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Home / Money / Personal Finance /  How can I minimize tax on rental income?

How can I minimize tax on rental income?

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  • As per the provisions of Section 26 of the Income-tax Act, 1961, if the property is owned by two or more persons and their respective shares are definite and ascertainable, share of each such person shall be included in their respective income tax return

My wife and I are co-owners of a house for which I had taken a home loan 10 years ago.  How should we take the rent now to minimize tax obligation? Also, who will get the rent?

My wife and I are co-owners of a house for which I had taken a home loan 10 years ago.  How should we take the rent now to minimize tax obligation? Also, who will get the rent?

—Name withheld on request 

—Name withheld on request 

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As per the provisions of Section 26 of the Income-tax Act, 1961, if the property is owned by two or more persons and their respective shares are definite and ascertainable, share of each such person shall be included in their respective income tax return. Accordingly, the rental income earned is taxable in the hands of each co-owner, in proportion to the share owned.

Based on the facts available, we assume that the entire funds invested for purchase of property (including the repayment of housing loan) are from the husband’s sources. In view of the same, from a tax perspective, there is a view possible that the husband may still be considered as the deemed owner of the entire property and accordingly the entire rental income would be considered as taxable income in his hands. Further, standard deduction of  30% and the deduction for the payment of interest on housing loan and principal repayment of housing loan (under section 80c ) in such case, will be available to the husband only. However, documents will need to be reviewed in detail.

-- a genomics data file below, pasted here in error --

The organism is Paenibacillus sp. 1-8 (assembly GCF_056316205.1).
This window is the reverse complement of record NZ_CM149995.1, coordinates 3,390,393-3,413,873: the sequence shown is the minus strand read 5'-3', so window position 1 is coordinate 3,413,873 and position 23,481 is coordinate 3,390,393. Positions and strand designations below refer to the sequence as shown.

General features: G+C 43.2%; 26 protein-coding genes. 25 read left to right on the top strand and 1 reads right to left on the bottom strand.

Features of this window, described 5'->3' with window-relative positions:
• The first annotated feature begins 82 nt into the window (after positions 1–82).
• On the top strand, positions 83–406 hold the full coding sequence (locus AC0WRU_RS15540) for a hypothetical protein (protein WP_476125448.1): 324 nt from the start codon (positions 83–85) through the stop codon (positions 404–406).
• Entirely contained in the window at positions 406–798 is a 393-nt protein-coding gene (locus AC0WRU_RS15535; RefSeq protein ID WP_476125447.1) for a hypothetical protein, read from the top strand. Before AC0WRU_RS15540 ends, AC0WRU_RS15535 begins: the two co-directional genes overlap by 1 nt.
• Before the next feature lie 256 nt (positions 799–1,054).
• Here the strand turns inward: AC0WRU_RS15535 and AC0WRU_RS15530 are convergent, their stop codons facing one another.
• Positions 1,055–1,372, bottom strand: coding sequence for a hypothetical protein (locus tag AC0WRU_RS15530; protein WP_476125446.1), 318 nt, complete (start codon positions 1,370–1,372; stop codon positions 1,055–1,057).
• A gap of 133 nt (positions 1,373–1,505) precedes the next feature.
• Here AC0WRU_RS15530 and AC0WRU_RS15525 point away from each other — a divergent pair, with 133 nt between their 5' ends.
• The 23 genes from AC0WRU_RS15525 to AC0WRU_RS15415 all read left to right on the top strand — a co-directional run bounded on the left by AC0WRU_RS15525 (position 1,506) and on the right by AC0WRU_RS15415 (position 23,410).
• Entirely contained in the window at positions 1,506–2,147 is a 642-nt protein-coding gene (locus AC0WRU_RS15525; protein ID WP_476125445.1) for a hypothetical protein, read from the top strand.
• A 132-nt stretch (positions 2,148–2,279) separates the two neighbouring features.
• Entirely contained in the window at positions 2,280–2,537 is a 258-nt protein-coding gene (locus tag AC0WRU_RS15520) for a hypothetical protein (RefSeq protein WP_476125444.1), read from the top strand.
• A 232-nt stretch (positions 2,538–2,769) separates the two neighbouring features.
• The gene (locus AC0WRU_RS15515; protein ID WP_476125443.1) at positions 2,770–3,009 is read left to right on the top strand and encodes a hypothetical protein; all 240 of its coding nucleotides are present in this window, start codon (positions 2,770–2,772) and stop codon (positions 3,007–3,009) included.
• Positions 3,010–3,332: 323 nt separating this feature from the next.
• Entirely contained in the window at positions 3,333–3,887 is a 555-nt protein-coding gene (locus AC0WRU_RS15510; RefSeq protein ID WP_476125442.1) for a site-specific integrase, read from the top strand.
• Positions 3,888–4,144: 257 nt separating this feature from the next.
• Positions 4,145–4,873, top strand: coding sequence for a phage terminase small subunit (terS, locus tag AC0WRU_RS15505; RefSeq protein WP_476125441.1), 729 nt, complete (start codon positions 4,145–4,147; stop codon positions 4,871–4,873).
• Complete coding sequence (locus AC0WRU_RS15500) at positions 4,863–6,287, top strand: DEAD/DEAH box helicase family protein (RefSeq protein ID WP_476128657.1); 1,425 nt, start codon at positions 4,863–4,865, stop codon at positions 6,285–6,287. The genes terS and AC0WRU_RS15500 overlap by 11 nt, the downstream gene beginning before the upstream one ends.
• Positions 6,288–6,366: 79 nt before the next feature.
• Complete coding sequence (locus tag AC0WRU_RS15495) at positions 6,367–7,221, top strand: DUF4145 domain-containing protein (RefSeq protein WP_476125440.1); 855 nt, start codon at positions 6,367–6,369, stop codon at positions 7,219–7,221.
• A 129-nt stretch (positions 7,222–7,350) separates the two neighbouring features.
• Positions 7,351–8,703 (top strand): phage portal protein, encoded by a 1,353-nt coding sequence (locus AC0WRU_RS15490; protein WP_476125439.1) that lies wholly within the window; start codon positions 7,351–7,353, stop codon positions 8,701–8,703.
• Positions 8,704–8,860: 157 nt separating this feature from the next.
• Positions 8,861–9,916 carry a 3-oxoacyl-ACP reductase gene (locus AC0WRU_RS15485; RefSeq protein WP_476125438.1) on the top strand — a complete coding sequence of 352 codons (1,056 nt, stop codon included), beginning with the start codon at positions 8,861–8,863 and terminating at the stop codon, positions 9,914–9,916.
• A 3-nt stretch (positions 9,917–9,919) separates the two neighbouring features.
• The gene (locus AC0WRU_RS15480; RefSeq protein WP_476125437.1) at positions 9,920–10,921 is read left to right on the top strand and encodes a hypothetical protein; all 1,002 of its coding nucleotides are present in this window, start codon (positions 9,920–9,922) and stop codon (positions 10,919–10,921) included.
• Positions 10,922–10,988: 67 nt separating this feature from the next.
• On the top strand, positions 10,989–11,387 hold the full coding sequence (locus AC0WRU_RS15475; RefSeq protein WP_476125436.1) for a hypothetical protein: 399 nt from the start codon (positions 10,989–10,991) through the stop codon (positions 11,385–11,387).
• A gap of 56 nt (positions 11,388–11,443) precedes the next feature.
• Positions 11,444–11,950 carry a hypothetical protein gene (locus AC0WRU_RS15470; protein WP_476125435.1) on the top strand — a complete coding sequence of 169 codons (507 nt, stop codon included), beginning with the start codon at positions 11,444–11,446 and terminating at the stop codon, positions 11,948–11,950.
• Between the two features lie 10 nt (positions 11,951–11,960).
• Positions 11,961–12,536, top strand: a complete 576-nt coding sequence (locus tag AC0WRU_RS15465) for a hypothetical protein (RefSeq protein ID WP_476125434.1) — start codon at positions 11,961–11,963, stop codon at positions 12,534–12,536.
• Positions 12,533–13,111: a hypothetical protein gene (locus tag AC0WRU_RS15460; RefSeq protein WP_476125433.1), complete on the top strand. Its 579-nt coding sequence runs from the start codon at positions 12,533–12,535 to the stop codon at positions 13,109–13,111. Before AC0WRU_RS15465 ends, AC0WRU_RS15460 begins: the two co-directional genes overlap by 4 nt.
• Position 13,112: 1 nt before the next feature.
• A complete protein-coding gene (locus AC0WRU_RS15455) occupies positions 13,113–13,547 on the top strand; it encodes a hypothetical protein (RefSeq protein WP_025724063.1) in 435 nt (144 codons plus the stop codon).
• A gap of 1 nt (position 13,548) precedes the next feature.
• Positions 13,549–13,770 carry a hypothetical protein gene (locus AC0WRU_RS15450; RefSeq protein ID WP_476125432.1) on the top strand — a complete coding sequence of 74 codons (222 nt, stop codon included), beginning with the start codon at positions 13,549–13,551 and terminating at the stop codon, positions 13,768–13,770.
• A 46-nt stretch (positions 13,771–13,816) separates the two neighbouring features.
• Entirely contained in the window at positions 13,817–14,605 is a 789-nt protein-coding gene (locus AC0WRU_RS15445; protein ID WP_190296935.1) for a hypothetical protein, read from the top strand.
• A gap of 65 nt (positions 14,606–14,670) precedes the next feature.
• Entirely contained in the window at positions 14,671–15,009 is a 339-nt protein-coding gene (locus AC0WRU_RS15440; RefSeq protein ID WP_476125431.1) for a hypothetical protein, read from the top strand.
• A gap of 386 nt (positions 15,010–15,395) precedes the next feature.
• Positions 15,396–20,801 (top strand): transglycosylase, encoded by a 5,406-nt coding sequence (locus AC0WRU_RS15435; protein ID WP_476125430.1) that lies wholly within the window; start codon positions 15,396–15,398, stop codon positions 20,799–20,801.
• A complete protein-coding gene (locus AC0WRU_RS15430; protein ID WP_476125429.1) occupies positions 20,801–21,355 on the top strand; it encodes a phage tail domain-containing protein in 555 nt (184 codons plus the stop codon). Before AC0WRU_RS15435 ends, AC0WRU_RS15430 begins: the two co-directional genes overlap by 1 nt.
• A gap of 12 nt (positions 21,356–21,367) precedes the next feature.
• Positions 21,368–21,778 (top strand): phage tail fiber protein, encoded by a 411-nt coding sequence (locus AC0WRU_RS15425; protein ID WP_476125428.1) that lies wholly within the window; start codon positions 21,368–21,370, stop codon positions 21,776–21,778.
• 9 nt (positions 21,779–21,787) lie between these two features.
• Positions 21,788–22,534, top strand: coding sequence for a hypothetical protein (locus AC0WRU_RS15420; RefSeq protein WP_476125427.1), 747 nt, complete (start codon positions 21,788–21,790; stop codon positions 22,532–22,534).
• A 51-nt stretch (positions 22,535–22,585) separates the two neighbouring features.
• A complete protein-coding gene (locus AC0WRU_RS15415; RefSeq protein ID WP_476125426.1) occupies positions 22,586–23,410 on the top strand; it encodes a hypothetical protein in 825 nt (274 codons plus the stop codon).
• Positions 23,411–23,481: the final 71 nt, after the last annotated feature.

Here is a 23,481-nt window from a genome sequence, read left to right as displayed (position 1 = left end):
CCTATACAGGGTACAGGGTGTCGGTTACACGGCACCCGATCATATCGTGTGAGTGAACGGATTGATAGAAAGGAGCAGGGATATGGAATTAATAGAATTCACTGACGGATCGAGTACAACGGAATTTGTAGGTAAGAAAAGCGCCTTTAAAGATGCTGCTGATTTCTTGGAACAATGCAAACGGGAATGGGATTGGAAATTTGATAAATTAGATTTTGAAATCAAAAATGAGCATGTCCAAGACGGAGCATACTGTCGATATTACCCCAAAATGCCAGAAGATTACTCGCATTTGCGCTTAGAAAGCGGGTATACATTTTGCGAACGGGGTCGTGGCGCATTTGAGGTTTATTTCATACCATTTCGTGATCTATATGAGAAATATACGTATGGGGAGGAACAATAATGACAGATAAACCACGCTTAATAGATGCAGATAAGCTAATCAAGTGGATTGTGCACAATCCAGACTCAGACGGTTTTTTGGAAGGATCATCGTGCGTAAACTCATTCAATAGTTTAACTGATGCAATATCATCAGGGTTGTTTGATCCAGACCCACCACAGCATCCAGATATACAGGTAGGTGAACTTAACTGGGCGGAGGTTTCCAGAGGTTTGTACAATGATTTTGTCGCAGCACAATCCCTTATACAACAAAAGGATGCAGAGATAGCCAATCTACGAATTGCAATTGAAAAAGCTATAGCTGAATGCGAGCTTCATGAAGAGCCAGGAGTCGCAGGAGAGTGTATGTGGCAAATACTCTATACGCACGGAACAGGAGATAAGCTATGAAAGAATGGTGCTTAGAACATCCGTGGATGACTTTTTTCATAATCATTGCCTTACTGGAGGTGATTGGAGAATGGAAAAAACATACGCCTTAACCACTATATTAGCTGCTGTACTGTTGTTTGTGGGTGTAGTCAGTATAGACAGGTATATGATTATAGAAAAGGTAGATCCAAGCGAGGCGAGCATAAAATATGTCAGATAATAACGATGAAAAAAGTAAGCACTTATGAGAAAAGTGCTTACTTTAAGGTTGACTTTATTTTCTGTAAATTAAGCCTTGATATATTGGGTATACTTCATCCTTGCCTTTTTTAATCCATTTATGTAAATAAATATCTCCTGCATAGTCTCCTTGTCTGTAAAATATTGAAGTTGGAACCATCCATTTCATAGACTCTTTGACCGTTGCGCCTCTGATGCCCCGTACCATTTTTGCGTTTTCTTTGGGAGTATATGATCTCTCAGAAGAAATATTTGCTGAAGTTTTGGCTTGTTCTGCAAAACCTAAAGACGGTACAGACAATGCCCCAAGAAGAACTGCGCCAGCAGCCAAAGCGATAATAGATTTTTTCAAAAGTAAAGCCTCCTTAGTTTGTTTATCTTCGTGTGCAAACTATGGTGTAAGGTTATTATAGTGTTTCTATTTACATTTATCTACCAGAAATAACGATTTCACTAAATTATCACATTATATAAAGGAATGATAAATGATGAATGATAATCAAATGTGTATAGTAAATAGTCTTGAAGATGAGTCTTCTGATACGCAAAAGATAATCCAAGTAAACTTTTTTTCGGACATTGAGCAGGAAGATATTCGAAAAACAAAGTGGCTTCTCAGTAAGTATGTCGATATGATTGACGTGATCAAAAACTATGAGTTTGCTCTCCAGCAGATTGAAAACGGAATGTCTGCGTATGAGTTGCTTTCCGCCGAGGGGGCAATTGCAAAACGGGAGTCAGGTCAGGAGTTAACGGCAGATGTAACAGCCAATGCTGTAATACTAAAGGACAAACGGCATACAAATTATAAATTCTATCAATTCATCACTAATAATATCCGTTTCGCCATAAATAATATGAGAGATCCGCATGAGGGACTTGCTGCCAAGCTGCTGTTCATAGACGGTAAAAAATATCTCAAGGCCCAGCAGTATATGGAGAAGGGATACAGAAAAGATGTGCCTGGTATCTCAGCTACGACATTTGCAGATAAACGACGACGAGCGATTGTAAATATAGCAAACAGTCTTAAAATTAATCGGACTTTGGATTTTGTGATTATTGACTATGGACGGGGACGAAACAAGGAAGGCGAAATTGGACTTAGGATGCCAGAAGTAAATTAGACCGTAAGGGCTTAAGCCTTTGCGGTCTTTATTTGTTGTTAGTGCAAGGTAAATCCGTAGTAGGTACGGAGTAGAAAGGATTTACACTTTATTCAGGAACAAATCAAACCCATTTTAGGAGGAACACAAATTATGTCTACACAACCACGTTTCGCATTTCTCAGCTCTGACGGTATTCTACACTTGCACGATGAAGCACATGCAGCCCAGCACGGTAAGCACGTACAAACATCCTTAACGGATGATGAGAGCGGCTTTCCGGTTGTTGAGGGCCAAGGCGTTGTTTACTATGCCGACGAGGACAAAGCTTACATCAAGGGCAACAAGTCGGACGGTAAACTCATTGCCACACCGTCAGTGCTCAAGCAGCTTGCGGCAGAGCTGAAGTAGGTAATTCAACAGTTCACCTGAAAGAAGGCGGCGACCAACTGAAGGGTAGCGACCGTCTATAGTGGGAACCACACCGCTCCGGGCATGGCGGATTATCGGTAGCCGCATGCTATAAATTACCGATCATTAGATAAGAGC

I invested a sum of 2 lakh in a liquid fund in 2019. I moved it to short term debt fund in 2020. Can I get the indexation benefit after completion of 3 years from the initial investment?

 

Based on the limited facts available, we understand that in 2019 you had made investment in the units of a liquid fund and subsequently switched to a short-term debt fund in 2020, within the same mutual fund company.

As per the provisions of the Income-tax Act, 1961, a unit of debt fund will be considered as Short-term Capital Asset (STCA) if the same is held for not more than 36 months before the date of its transfer. In case, such units of the debt fund are held for more than 36 months, it shall be considered as Long-term Capital Asset (LTCA) and is eligible for the benefit of indexation at the time of computing the Long-Term Capital Gain (LTCG).

It is important to note that as per section 2(47) of the Act, the term ‘transfer’ apart from sale of the asset, includes exchange or relinquishment of the asset as well. Where an investment made in the liquid fund is switched to short-term debt fund, essentially it involves exchange of units held in the liquid fund for the units of the short-term debt fund at the applicable Net Asset Value of the respective fund. 

Thus, the exchange would constitute as transfer and gain arising from the exchange of units would be subject to tax as STCG income (as the units were held for not more than 36 months) in the year in which the investments were switched from liquid fund to short-term debt fund.

Further, the units of short-term debt fund acquired in 2020 would qualify as LTCA and benefit of indexation would be available on their sale, only after completion of three years from the date of investments made in such short-term debt funds.

Parizad Sirwalla is partner and head, global mobility services, tax, KPMG in India. If you have a personal finance query, write to us at mintmoney@livemint.com to get it answered by experts.

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